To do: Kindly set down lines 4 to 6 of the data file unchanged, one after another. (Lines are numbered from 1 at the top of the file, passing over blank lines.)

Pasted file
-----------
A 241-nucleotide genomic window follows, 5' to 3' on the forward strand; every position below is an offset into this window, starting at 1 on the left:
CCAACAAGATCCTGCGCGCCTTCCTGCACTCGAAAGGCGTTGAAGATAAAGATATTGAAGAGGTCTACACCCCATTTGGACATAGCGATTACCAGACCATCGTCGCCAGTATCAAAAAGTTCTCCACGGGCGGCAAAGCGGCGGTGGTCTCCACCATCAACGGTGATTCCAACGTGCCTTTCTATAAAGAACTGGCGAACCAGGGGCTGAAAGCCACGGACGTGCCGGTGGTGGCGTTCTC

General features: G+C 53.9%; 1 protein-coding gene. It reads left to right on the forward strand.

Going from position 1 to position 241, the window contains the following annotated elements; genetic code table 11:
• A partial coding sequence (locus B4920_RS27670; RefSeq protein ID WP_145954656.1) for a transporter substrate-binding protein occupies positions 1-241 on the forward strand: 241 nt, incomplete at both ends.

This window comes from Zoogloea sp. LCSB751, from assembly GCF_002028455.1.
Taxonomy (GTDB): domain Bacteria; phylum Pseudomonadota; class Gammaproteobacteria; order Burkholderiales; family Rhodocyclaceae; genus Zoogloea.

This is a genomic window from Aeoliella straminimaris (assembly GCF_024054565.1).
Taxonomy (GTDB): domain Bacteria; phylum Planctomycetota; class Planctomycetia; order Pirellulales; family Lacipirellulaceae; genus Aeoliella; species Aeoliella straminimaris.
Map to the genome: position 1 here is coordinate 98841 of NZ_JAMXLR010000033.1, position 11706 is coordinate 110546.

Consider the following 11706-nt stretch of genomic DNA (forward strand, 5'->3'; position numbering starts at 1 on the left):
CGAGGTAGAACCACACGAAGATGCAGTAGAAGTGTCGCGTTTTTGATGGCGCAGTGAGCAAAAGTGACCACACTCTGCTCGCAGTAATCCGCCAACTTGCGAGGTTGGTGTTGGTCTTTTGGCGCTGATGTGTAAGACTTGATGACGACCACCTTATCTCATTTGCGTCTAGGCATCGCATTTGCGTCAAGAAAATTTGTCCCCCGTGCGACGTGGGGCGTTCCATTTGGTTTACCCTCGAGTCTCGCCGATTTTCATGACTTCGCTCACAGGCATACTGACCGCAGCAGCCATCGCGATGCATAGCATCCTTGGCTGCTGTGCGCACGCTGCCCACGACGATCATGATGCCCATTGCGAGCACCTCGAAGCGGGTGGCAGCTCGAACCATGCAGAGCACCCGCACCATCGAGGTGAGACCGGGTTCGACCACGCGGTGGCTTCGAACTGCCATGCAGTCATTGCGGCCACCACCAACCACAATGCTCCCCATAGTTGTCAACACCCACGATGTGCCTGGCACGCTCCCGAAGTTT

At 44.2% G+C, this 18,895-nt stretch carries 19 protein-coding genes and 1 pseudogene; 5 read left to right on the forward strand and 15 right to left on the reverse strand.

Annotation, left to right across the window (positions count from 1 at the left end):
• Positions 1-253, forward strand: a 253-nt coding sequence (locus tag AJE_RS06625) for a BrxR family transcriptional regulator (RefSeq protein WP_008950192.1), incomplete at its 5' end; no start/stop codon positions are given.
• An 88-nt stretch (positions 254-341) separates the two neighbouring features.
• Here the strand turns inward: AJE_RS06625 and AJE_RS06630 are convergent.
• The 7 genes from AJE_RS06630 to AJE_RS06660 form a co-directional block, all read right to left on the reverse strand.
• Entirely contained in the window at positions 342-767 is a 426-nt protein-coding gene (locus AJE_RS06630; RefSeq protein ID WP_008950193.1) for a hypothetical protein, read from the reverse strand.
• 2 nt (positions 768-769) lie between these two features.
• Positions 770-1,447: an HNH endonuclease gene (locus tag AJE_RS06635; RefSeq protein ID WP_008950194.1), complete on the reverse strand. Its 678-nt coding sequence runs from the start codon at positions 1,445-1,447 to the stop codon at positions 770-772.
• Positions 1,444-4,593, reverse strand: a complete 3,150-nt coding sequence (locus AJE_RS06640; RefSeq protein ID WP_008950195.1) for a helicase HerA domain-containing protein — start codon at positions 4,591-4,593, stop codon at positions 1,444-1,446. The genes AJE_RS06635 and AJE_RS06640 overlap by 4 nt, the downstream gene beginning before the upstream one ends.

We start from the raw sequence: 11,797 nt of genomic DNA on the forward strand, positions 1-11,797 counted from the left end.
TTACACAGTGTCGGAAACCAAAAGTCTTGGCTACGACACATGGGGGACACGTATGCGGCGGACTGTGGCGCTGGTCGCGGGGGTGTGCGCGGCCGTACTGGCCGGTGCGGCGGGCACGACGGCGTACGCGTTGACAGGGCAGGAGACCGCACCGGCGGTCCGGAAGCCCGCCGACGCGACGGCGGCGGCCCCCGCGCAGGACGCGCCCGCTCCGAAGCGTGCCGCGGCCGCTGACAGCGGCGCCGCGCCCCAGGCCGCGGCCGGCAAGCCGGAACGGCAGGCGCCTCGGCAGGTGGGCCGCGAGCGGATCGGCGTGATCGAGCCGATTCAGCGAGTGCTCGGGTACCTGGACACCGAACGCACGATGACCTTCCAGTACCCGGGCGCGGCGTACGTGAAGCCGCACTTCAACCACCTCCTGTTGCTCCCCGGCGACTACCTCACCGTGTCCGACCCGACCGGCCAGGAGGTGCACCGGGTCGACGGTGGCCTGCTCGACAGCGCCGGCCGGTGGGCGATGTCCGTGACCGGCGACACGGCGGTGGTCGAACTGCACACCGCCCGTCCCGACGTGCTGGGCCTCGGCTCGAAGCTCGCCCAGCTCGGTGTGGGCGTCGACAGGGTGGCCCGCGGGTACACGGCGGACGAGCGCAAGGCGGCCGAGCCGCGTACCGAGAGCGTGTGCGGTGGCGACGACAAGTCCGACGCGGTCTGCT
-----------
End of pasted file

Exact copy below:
Going from position 1 to position 241, the window contains the following annotated elements; genetic code table 11:
• A partial coding sequence (locus B4920_RS27670; RefSeq protein ID WP_145954656.1) for a transporter substrate-binding protein occupies positions 1-241 on the forward strand: 241 nt, incomplete at both ends.

This window comes from Zoogloea sp. LCSB751, from assembly GCF_002028455.1.